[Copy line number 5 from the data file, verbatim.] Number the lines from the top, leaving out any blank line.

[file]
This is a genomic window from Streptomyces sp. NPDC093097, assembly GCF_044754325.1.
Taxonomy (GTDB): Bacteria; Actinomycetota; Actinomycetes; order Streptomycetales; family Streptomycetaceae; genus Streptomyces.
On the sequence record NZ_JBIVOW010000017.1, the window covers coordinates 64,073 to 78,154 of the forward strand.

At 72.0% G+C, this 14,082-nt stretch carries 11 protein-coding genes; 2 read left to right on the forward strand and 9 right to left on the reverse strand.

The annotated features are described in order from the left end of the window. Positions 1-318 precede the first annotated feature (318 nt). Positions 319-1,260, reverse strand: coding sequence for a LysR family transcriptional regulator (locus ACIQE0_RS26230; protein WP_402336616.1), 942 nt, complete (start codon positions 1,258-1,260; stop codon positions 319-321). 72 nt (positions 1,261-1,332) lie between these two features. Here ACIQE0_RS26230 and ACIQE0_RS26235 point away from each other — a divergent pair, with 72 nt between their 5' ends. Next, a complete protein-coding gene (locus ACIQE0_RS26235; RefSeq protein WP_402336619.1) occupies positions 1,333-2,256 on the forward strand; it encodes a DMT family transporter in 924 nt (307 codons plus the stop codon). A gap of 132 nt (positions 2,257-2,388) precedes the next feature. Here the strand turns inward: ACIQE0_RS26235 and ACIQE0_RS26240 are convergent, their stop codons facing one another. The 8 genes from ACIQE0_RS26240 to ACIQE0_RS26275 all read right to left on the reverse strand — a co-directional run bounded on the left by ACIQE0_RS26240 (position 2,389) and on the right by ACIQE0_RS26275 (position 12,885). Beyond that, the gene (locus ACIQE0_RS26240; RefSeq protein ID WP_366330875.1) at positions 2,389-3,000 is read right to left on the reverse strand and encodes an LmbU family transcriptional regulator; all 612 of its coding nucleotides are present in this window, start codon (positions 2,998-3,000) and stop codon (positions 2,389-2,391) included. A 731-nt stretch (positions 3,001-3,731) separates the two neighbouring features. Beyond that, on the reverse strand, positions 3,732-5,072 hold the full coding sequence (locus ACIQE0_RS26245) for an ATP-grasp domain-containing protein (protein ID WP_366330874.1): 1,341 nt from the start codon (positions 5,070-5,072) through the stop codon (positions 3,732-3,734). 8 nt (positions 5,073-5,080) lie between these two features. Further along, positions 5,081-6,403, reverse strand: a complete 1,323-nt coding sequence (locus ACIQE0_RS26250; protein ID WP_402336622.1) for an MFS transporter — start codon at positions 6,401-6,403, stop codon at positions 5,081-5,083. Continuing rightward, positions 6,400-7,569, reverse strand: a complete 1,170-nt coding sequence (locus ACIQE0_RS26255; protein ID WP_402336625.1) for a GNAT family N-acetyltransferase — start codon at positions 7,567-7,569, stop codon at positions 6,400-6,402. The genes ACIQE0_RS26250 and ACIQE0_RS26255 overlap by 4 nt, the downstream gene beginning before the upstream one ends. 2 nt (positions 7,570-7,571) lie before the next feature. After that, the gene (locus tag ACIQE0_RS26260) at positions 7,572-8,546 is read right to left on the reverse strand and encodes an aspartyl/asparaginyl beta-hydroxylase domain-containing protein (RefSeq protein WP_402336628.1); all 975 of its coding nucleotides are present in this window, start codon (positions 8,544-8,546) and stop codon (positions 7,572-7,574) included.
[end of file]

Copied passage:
The annotated features are described in order from the left end of the window. Positions 1-318 precede the first annotated feature (318 nt). Positions 319-1,260, reverse strand: coding sequence for a LysR family transcriptional regulator (locus ACIQE0_RS26230; protein WP_402336616.1), 942 nt, complete (start codon positions 1,258-1,260; stop codon positions 319-321). 72 nt (positions 1,261-1,332) lie between these two features. Here ACIQE0_RS26230 and ACIQE0_RS26235 point away from each other — a divergent pair, with 72 nt between their 5' ends. Next, a complete protein-coding gene (locus ACIQE0_RS26235; RefSeq protein WP_402336619.1) occupies positions 1,333-2,256 on the forward strand; it encodes a DMT family transporter in 924 nt (307 codons plus the stop codon). A gap of 132 nt (positions 2,257-2,388) precedes the next feature. Here the strand turns inward: ACIQE0_RS26235 and ACIQE0_RS26240 are convergent, their stop codons facing one another. The 8 genes from ACIQE0_RS26240 to ACIQE0_RS26275 all read right to left on the reverse strand — a co-directional run bounded on the left by ACIQE0_RS26240 (position 2,389) and on the right by ACIQE0_RS26275 (position 12,885). Beyond that, the gene (locus ACIQE0_RS26240; RefSeq protein ID WP_366330875.1) at positions 2,389-3,000 is read right to left on the reverse strand and encodes an LmbU family transcriptional regulator; all 612 of its coding nucleotides are present in this window, start codon (positions 2,998-3,000) and stop codon (positions 2,389-2,391) included. A 731-nt stretch (positions 3,001-3,731) separates the two neighbouring features. Beyond that, on the reverse strand, positions 3,732-5,072 hold the full coding sequence (locus ACIQE0_RS26245) for an ATP-grasp domain-containing protein (protein ID WP_366330874.1): 1,341 nt from the start codon (positions 5,070-5,072) through the stop codon (positions 3,732-3,734). 8 nt (positions 5,073-5,080) lie between these two features. Further along, positions 5,081-6,403, reverse strand: a complete 1,323-nt coding sequence (locus ACIQE0_RS26250; protein ID WP_402336622.1) for an MFS transporter — start codon at positions 6,401-6,403, stop codon at positions 5,081-5,083. Continuing rightward, positions 6,400-7,569, reverse strand: a complete 1,170-nt coding sequence (locus ACIQE0_RS26255; protein ID WP_402336625.1) for a GNAT family N-acetyltransferase — start codon at positions 7,567-7,569, stop codon at positions 6,400-6,402. The genes ACIQE0_RS26250 and ACIQE0_RS26255 overlap by 4 nt, the downstream gene beginning before the upstream one ends. 2 nt (positions 7,570-7,571) lie before the next feature. After that, the gene (locus tag ACIQE0_RS26260) at positions 7,572-8,546 is read right to left on the reverse strand and encodes an aspartyl/asparaginyl beta-hydroxylase domain-containing protein (RefSeq protein WP_402336628.1); all 975 of its coding nucleotides are present in this window, start codon (positions 8,544-8,546) and stop codon (positions 7,572-7,574) included.